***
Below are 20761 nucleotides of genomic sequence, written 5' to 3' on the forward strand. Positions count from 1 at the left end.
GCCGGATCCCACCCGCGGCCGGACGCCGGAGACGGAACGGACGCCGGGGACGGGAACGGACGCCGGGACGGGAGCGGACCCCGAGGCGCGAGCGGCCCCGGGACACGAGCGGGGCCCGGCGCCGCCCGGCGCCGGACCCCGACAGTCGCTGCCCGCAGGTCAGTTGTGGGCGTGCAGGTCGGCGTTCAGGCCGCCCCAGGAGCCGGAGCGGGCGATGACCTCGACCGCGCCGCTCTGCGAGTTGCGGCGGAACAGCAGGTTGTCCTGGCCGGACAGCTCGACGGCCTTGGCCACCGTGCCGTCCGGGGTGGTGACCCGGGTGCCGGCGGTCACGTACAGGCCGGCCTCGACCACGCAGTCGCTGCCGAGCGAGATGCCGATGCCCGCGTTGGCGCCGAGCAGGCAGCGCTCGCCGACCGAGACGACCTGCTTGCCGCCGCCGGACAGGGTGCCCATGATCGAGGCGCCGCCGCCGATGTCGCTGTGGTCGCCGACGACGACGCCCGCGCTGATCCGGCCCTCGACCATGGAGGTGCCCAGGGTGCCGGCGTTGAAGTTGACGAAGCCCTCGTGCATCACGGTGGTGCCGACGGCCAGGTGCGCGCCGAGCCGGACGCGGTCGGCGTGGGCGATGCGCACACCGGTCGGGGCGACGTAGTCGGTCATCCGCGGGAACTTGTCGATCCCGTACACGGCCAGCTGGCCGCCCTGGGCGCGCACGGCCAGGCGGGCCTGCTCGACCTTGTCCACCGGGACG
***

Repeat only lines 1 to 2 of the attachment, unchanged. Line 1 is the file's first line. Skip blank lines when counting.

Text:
Below are 20761 nucleotides of genomic sequence, written 5' to 3' on the forward strand. Positions count from 1 at the left end.
GCCGGATCCCACCCGCGGCCGGACGCCGGAGACGGAACGGACGCCGGGGACGGGAACGGACGCCGGGACGGGAGCGGACCCCGAGGCGCGAGCGGCCCCGGGACACGAGCGGGGCCCGGCGCCGCCCGGCGCCGGACCCCGACAGTCGCTGCCCGCAGGTCAGTTGTGGGCGTGCAGGTCGGCGTTCAGGCCGCCCCAGGAGCCGGAGCGGGCGATGACCTCGACCGCGCCGCTCTGCGAGTTGCGGCGGAACAGCAGGTTGTCCTGGCCGGACAGCTCGACGGCCTTGGCCACCGTGCCGTCCGGGGTGGTGACCCGGGTGCCGGCGGTCACGTACAGGCCGGCCTCGACCACGCAGTCGCTGCCGAGCGAGATGCCGATGCCCGCGTTGGCGCCGAGCAGGCAGCGCTCGCCGACCGAGACGACCTGCTTGCCGCCGCCGGACAGGGTGCCCATGATCGAGGCGCCGCCGCCGATGTCGCTGTGGTCGCCGACGACGACGCCCGCGCTGATCCGGCCCTCGACCATGGAGGTGCCCAGGGTGCCGGCGTTGAAGTTGACGAAGCCCTCGTGCATCACGGTGGTGCCGACGGCCAGGTGCGCGCCGAGCCGGACGCGGTCGGCGTGGGCGATGCGCACACCGGTCGGGGCGACGTAGTCGGTCATCCGCGGGAACTTGTCGATCCCGTACACGGCCAGCTGGCCGCCCTGGGCGCGCACGGCCAGGCGGGCCTGCTCGACCTTGTCCACCGGGACG